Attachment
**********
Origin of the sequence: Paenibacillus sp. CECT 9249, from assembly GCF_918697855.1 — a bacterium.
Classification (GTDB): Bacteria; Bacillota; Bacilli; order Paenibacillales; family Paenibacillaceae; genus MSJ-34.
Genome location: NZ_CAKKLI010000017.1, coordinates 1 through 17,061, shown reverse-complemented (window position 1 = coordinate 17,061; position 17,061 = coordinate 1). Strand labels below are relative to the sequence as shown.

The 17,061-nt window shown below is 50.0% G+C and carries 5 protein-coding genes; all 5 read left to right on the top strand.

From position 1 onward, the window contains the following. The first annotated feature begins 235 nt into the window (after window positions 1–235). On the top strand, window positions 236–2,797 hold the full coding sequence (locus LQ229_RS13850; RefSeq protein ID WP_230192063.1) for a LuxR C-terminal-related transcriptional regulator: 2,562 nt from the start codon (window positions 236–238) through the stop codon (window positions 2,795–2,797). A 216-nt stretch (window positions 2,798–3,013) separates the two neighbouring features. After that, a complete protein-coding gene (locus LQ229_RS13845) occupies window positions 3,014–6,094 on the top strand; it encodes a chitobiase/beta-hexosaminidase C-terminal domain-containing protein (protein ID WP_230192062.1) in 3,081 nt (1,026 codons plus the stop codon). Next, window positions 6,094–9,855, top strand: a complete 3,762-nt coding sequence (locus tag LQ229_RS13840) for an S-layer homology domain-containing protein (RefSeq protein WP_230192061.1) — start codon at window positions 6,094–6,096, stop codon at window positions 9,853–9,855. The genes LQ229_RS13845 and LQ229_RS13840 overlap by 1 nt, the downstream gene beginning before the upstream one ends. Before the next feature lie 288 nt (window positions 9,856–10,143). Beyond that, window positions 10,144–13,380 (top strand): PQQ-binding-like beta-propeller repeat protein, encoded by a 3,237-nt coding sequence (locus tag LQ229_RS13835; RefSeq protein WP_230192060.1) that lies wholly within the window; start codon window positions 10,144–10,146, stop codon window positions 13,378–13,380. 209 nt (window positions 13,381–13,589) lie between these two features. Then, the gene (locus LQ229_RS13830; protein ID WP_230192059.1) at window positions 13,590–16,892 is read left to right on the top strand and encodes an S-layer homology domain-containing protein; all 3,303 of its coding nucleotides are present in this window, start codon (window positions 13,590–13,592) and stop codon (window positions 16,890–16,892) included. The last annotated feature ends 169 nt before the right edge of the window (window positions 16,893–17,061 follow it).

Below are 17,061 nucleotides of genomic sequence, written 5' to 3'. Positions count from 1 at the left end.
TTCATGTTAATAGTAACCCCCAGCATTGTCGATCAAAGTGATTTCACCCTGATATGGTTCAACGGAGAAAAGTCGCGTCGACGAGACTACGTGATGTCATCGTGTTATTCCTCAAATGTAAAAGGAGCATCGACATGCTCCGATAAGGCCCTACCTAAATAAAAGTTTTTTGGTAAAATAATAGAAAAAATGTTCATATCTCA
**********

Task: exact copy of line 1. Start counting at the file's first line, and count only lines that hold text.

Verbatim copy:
Origin of the sequence: Paenibacillus sp. CECT 9249, from assembly GCF_918697855.1 — a bacterium.